The Laboratory for Atmospheric and Space Physics (LASP), the University of Colorado Boulder’s oldest and highest-budget research institute, has appointed Chris Pankratz its new director of mission operations and data systems. This position oversees the 150 professionals and students who are responsible for LASP’s space mission and instrument operations and data handling systems.
Pankratz brings more than three decades of engineering, science, management, operations, and data processing and analysis experience to the role. This includes his work at the High Altitude Observatory at the National Center for Atmospheric Research as well as at LASP, where Pankratz has served as the head of the data systems department for 18 years.
“I am pleased to announce that Chris Pankratz has agreed to serve as our institute’s Director of Mission Operations and Data Systems,” said LASP Director Dan Baker. “His wealth of experience will be critical for maintaining the reliable operations of the billion-dollar portfolio of spacecraft and instruments that LASP students and professionals currently control, as well as developing the data systems and tools that generate and disseminate scientific data products around the globe. I look forward to working with him closely as part of our senior leadership team.”
LASP’s mission operations team is responsible for the day-to-day operations of dozens of spacecraft and instruments, which are controlled using the institute’s specialized command-and-control operational software. This is customized to the specific needs of each instrument. LASP is currently operating NASA’s IXPE (Imaging X-ray Polarimetry Explorer) and AIM (Aeronomy of Ice in the Mesosphere) missions, the four observatory MMS (Magnetospheric Multiscale) instrument suite, several SmallSat missions, and a variety of instrument payloads on other earth-orbiting and interplanetary missions.
“I’m honored to be taking on this new role at LASP. The hallmark of LASP’s successful 75-year history in space research has been a sense of teamwork and a commitment to enabling the advancement of scientific research and discovery,” said Pankratz. “I look forward to upholding these traditions and am privileged to guide our preeminent team into the future.”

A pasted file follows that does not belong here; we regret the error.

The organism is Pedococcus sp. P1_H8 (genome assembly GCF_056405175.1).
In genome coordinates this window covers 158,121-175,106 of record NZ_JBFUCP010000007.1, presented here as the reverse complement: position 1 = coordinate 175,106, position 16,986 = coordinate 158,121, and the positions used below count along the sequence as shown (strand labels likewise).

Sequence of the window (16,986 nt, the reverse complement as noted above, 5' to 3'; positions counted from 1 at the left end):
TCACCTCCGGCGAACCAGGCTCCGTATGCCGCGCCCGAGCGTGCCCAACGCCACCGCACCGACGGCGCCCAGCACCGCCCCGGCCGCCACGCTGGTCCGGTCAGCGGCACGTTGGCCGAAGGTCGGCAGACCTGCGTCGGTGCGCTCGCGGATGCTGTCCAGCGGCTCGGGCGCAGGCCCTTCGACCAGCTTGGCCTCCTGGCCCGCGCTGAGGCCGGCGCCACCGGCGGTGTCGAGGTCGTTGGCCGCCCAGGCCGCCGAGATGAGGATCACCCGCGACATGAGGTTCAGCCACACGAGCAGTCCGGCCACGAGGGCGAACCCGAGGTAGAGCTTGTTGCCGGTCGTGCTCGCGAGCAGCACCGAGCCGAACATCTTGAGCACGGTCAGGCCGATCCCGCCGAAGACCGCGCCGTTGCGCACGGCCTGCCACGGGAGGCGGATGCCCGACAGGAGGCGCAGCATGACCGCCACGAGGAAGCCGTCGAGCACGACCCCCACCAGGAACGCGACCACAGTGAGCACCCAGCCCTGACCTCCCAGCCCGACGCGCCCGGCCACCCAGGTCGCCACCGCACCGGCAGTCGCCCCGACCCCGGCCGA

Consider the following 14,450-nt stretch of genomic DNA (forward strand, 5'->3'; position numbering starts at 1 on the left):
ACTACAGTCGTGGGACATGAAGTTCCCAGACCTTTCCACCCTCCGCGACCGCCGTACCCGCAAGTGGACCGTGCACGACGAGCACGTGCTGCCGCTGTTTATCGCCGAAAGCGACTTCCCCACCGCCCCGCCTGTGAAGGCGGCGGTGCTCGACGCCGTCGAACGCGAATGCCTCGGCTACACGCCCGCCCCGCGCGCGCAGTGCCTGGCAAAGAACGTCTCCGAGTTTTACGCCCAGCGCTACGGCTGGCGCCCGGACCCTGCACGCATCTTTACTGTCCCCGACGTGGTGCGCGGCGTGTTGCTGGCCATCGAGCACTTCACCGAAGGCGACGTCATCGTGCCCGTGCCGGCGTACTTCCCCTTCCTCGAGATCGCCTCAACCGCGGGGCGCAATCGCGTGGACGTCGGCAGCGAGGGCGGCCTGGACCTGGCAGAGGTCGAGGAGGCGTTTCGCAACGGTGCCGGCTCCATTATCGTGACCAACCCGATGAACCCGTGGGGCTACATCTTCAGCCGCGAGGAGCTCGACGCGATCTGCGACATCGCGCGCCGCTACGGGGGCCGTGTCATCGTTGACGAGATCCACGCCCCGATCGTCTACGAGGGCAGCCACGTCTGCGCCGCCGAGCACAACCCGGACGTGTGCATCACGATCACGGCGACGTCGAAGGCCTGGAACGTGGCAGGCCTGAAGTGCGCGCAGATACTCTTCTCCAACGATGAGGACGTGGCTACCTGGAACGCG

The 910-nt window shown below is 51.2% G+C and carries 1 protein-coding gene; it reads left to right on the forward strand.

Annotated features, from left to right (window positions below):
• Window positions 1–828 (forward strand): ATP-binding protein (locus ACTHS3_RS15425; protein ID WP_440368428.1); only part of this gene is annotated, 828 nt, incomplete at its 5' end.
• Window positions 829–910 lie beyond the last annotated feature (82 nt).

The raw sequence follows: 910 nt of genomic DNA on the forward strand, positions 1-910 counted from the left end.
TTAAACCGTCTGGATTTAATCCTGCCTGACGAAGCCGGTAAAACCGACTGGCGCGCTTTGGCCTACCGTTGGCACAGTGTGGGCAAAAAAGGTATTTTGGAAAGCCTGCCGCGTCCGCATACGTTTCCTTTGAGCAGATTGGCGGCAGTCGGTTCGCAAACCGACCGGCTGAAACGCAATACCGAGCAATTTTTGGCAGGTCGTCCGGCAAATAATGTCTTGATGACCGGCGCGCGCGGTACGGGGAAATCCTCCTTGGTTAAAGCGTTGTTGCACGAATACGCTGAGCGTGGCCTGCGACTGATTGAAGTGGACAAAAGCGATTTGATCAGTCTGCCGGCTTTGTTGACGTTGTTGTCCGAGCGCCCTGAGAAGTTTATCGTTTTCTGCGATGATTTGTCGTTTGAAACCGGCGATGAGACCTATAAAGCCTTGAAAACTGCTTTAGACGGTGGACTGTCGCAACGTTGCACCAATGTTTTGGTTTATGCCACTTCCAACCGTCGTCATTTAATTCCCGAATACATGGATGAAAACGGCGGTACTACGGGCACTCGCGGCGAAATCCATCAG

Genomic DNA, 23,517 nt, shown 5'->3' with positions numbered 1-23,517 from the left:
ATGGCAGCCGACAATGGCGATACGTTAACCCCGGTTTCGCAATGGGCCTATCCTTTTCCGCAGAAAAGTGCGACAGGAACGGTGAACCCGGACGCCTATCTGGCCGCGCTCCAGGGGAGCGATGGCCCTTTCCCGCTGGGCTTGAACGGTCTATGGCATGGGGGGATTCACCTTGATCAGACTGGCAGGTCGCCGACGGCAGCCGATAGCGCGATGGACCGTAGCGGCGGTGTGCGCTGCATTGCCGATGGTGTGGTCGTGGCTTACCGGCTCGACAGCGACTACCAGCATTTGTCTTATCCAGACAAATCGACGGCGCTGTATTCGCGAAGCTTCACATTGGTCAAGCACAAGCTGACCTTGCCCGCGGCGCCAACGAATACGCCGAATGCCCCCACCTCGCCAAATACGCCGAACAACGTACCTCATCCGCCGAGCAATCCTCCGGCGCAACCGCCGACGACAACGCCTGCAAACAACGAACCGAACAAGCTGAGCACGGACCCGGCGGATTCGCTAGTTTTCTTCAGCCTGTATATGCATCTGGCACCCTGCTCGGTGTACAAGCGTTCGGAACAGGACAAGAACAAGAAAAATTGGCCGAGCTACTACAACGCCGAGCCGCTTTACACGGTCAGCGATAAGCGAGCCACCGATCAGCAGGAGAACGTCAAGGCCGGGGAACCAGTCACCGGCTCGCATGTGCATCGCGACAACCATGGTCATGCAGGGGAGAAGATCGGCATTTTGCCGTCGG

The data systems department at LASP serves as a crucial interface between space missions and science. The team focuses on building the websites, data processing systems, analysis capabilities, and underlying technologies that enable all facets of scientific research, including a variety of data products, tools to access and visualize large volumes of complex data, and machine learning. LASP also operates Science Data Centers for six current and upcoming missions.
Prior to managing LASP’s data systems department, Pankratz served as the mission Science Operations Center manager and technical lead for NASA’s flagship MMS mission, a nearly $1 billion effort to study Earth’s magnetosphere using four identically instrumented spacecraft flying together in formation. Prior to this, he served as the data systems manager for several additional NASA missions, including SORCE (SOlar Radiation and Climate Experiment) and AIM.
Pankratz holds a master’s degree in physics from Johns Hopkins University and a bachelor’s in aerospace engineering from CU Boulder. He has authored or coauthored numerous research papers on MMS, SORCE, and other missions and frequently presents technical results at scientific conferences, including the American Geophysical Union annual meeting, the European Geosciences Union general assembly, and European Space Weather Week, among others.
Pankratz has led a number of employee recruitment activities that have improved staff diversity at LASP. “I look forward to continuing to work to foster a work environment that values inclusion and equity,” he said, “and to further empowering the LASP community and enhancing its reputation as an international leader in space science.”
Founded a decade before NASA, the Laboratory for Atmospheric and Space Physics at the University of Colorado Boulder is on a mission to transform human understanding of the cosmos by pioneering new technologies and approaches to space science. LASP is the only academic research institute in the world to have sent instruments to every planet in our solar system. LASP began celebrating its 75th anniversary in April 2023.